The Descendants (2011)

George Clooney is a family man dealing with difficulty from The Descendants

Director: Alexander Payne

Cast: George Clooney (Matt King), Shailene Woodley (Alex King), Amara Miller (Scottie King), Nick Krause (Sid), Beau Bridges (Hugh), Judy Greer (Julie Speer), Matthew Lillard (Brian Speer), Robert Forster (Scott), Patricia Hastie (Elizabeth King)

Anyone expecting a straight comedy hasn’t been familiar enough with Alexander Payne’s career. Payne’s movies are triumphant, slightly quirky, explorations of crisis in the lives and emotions of middle-aged, middle-class men. Few directors do it as well, bringing both a lightness of touch and a profound understanding of the tragedy that can underpin ordinary lives. He has an astute understanding of the pain of opportunities lost. And The Descendants is full of these, just as it is full of the hope you can gain from seizing new opportunities in the future.

Matt King (George Clooney) is a Honolulu attorney who is the last trustee representative in his vast family for a site of 25,000 pristine acres on Kauai. With the trust due to end, Matt is under pressure from his family to sell the land for hundreds of millions and gain them all their financial security. In the middle of this, his wife suffers a boat accident that leaves her in an unrecoverable coma. Matt has to rebuild the relationship with his two daughters Alex (Shailene Woodley) and Scottie (Amara Miller) as well as deal with the reveal this his wife was planning to leave him for her lover, a married estate agent Brian Speer (Matthew Lillard).

Payne’s film is heartfelt, low-key and a marvellous showcase for George Clooney who has probably never been better as the grieving and shocked Matt, struggling to come to terms with revelations about his own life that come completely out of the blue. In particular, his own realisation that he has left far too much of his family life to his wife, and his wife has in any case a less than perfect relationship with their two troubled children. Alex (Shailene Woodley) has a history of substance abuse and hell-raising while her sister Scottie (Amara Miller) is using bullying as a way of acting out. King, its clear, has let his connection with his family drift away with his consumption in his work, a character flaw that leaves him with a serious of painful revelations about his own failures.

These revelations are expertly acted by Clooney, who gives the part a rawness and edge beneath his natural charm that becomes deeply involving. He makes Matt both desperate, bewildered and confused as well as kind, decent and forgiving. Payne’s films never present easy solutions to problems, and frequently hold up their leading characters as being the root of their own troubles. It’s the case here as well, as King must learn to realise that many of the problems he is discovering in his family life come out from his own mistakes and lack of focus. How should he respond to his discovery of his wife’s infidelity? How should he decide to react when he discovers his wife’s lover had his own family?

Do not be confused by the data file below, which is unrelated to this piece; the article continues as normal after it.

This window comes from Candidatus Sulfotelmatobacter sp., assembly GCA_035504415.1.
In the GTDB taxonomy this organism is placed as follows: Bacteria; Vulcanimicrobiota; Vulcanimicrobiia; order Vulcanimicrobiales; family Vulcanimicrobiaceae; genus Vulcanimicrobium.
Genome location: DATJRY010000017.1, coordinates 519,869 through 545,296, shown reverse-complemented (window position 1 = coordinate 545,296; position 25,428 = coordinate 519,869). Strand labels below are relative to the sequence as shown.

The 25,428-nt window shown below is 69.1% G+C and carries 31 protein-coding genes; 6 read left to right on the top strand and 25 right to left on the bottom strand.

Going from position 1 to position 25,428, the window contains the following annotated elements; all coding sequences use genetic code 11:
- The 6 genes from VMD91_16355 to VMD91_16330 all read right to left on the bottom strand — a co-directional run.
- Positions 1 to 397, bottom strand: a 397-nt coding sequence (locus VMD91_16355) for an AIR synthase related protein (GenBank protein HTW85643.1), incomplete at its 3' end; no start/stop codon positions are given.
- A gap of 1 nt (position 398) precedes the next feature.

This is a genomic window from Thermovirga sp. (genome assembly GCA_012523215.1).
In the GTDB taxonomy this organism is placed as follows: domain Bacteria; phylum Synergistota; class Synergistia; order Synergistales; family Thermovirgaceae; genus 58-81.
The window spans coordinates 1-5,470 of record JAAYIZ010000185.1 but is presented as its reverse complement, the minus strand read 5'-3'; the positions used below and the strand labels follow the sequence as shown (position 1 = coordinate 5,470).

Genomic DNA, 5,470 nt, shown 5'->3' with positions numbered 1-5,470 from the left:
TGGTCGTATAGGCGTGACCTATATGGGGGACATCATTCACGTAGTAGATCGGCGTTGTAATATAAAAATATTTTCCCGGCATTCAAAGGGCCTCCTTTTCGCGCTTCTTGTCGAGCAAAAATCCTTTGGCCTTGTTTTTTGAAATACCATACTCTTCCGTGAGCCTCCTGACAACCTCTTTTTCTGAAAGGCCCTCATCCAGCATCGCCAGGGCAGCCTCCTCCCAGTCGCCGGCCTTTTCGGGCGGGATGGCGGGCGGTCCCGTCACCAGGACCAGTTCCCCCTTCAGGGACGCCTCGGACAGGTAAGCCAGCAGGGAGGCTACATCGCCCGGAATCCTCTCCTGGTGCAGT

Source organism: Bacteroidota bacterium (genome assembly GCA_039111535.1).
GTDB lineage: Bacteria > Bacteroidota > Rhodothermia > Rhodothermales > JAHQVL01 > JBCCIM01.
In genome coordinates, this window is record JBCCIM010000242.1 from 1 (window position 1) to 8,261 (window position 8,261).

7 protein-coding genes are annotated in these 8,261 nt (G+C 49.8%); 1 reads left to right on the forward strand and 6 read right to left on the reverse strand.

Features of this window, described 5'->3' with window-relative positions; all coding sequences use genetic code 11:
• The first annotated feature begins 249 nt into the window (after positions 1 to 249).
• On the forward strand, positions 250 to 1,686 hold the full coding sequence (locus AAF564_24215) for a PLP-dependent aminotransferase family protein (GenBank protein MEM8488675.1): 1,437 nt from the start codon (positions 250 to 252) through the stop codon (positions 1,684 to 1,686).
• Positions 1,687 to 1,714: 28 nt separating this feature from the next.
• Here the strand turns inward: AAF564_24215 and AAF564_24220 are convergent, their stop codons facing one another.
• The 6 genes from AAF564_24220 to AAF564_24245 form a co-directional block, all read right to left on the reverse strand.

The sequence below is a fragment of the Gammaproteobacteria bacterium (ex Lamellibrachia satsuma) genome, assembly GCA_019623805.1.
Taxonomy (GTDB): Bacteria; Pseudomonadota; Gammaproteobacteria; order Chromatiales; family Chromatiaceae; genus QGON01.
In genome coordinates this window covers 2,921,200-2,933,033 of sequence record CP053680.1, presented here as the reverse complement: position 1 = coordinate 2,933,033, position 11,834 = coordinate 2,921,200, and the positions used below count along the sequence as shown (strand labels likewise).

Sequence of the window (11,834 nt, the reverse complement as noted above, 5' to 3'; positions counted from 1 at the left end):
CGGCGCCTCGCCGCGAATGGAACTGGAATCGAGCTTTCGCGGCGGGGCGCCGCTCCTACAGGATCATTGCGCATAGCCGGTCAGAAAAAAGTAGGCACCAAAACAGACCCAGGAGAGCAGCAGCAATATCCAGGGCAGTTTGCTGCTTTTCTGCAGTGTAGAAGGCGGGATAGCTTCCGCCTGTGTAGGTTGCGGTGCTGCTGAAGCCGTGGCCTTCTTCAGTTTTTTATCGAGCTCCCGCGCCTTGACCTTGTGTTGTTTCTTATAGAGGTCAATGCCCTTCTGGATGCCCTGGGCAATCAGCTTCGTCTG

It’s never the easy choice, and it’s never a clean and easy solution that wraps everything up neatly. The problems we encounter will eventually require us to make intelligent, emotional decisions and accept there are no clean answers. When we meet Brian Speer, he’s not a bad guy just a bit weak. It’s the same throughout. Every character has depth and hinterland. Robert Forster as Matt’s father-in-law may seem foreboding and harsh – but then he is perhaps right to blame Matt for his daughter’s unhappiness, even while he never holds it too harshly against him. Alex’s spaced out boyfriend Sid (Nick Krause) suddenly surprises Matt with his emotional insight into family dynamics.

And of course, his daughters who seem tearaways are in fact far more mature and supportive than might have been expected. Shailene Woodley is excellent as Alex, a young woman who doesn’t blame but demands to be part of solutions, and supports her father to make the tough calls. And the moral problems keep coming, mixed with surrealist comic touches. It’s the sort of film where Matt can make a shocking realisation about his wife, and then return to his table in his restaurant to be assailed by a garish traditional music band.

Despite all this Payne’s film captures a sense of affection and warmth without succumbing to sentimentality or easy solutions. The sort of satisfying outbursts of pain and cathartic anger are largely avoided for far more mature and realistic feelings of joint responsibility for problems and an acceptance that what our lives become are what we make of them as well as other people. It’s a sort of complex avoidance of black-and-white solutions that help to make the film feel truly real and grounded. While not many of us need to worry about the pressures of making decisions that will make us millionaires, all of us have had to deal with our own mistakes leading to others making mistakes and the emotional fallout that this can bring. 

In the centre of Payne’s emotionally intelligent film are these excellent performances, with George Clooney hugely unlucky to miss out on an Oscar for his emotionally intelligent and rich performance here. Payne’s film takes the male mid-life and family crisis and subtly analyses from a host of positions and angles, not just the man itself. We can feel sorry for a bloke who has suffered blows but also see his own decisions have contributed to his position. It makes for a delightful and heartfelt film, which is beautifully made by Payne and superb showcase for intelligent, grown up film making.

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